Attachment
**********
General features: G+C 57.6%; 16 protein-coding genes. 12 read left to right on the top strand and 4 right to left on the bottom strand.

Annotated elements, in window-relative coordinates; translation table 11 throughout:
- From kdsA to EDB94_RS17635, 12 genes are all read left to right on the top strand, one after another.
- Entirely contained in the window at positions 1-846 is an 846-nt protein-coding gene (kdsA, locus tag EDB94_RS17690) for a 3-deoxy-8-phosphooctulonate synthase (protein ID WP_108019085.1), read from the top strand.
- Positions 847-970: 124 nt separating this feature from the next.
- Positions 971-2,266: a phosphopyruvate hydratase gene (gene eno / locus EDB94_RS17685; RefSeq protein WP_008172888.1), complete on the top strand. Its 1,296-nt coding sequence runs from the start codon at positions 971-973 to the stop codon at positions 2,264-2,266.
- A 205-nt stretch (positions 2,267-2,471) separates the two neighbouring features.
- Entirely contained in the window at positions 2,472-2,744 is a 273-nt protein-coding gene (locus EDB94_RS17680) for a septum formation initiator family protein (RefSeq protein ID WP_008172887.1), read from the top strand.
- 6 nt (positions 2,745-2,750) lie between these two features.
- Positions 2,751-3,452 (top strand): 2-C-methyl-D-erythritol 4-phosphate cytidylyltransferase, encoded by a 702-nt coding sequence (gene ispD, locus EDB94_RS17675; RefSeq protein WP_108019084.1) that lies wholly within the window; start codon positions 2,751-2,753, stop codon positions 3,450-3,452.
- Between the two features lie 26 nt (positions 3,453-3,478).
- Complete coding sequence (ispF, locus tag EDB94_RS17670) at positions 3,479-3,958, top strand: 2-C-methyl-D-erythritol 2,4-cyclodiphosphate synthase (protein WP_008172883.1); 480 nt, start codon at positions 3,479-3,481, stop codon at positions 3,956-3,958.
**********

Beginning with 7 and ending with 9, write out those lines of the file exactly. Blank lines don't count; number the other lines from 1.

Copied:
- A 205-nt stretch (positions 2,267-2,471) separates the two neighbouring features.
- Entirely contained in the window at positions 2,472-2,744 is a 273-nt protein-coding gene (locus EDB94_RS17680) for a septum formation initiator family protein (RefSeq protein ID WP_008172887.1), read from the top strand.
- 6 nt (positions 2,745-2,750) lie between these two features.